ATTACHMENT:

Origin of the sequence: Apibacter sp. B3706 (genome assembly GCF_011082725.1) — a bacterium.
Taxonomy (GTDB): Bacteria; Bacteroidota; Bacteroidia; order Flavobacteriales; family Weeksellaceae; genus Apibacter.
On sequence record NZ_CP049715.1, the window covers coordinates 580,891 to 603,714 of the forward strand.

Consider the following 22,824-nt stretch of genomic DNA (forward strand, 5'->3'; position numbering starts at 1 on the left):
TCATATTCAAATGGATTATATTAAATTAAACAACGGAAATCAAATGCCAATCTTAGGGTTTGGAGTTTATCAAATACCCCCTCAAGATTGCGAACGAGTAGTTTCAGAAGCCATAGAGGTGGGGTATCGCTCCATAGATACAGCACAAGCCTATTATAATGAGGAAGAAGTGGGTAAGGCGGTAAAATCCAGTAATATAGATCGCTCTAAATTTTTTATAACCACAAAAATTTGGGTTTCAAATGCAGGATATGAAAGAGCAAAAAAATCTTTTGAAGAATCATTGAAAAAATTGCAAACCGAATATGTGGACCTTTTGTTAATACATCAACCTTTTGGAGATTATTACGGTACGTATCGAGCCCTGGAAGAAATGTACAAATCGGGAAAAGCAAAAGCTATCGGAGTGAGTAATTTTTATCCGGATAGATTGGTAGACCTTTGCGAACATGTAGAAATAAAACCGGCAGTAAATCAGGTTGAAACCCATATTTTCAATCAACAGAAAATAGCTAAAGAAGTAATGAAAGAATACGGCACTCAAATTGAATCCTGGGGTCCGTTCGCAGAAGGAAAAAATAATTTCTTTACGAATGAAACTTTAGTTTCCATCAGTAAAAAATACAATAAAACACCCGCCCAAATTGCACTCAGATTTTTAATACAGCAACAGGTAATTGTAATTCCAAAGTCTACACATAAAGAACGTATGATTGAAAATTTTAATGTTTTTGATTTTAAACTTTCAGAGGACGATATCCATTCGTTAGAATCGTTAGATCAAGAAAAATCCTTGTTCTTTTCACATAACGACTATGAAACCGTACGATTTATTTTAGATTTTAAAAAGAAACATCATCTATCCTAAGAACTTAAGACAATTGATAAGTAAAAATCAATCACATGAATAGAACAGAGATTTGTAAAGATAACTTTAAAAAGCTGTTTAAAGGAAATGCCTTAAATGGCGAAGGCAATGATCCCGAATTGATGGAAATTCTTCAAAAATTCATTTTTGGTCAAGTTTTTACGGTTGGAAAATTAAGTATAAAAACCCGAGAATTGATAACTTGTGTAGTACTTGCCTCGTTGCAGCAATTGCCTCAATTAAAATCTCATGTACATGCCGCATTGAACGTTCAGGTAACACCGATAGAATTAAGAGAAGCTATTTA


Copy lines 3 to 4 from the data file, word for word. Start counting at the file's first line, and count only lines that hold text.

On sequence record NZ_CP049715.1, the window covers coordinates 580,891 to 603,714 of the forward strand.

Consider the following 22,824-nt stretch of genomic DNA (forward strand, 5'->3'; position numbering starts at 1 on the left):